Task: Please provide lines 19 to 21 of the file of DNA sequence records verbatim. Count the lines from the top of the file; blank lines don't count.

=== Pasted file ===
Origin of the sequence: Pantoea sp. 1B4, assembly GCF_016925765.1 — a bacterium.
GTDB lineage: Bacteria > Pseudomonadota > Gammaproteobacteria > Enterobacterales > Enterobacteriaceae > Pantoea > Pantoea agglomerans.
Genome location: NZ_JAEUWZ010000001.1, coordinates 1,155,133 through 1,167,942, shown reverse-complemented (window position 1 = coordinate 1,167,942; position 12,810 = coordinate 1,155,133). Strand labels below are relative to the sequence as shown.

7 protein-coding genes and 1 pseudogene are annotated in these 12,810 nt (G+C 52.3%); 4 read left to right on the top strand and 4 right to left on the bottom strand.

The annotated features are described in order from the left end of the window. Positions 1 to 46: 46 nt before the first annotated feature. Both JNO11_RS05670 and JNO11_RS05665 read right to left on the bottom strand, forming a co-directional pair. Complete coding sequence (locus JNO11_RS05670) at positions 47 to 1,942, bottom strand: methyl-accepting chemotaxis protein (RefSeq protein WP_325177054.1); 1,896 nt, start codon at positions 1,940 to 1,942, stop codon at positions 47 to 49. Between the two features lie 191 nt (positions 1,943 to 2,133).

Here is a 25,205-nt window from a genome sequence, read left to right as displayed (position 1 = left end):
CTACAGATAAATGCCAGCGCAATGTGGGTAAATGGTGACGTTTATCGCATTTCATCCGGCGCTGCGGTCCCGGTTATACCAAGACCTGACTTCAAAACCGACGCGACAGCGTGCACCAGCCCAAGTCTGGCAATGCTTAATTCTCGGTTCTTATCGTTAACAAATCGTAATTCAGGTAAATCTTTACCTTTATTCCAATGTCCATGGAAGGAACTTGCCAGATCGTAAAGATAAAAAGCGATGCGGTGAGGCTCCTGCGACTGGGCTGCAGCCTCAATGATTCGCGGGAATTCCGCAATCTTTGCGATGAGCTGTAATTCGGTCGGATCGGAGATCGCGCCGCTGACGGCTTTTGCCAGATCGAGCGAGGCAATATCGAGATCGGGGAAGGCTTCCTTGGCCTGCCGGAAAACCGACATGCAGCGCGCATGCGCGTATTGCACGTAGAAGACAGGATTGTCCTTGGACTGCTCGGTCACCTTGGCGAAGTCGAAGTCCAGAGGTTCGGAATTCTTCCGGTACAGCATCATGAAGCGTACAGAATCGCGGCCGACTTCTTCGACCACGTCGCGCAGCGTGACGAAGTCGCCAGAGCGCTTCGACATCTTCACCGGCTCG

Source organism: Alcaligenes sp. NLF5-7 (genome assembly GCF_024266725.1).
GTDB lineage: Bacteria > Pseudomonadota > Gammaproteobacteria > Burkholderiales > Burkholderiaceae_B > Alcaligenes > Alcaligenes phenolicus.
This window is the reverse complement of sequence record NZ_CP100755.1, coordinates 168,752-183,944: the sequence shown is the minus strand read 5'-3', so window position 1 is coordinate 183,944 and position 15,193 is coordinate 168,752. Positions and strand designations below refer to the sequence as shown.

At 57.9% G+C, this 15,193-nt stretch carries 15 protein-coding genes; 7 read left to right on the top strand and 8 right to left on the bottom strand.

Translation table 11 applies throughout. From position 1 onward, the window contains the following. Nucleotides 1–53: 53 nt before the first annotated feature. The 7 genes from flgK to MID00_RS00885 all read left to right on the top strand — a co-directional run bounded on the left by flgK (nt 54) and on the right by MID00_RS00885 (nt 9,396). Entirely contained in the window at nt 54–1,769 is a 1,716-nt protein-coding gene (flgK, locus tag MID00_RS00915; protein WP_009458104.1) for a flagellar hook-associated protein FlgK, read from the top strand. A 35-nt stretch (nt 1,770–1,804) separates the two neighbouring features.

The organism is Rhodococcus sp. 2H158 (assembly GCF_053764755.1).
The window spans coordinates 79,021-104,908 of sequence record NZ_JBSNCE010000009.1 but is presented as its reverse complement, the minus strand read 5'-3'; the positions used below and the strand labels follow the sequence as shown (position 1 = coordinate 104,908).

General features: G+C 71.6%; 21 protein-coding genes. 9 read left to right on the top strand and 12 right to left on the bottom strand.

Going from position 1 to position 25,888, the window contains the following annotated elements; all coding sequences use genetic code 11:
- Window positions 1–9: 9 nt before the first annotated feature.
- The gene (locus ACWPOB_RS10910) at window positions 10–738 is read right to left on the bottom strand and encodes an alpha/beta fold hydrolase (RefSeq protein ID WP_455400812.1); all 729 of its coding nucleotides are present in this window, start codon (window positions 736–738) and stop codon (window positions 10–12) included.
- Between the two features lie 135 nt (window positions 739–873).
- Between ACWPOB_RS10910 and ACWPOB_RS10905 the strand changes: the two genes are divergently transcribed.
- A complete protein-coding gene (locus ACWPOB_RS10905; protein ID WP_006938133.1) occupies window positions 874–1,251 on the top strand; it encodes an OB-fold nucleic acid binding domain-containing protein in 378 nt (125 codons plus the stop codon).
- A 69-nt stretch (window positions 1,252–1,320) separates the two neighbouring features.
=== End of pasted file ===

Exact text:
- Between the two features lie 135 nt (window positions 739–873).
- Between ACWPOB_RS10910 and ACWPOB_RS10905 the strand changes: the two genes are divergently transcribed.
- A complete protein-coding gene (locus ACWPOB_RS10905; protein ID WP_006938133.1) occupies window positions 874–1,251 on the top strand; it encodes an OB-fold nucleic acid binding domain-containing protein in 378 nt (125 codons plus the stop codon).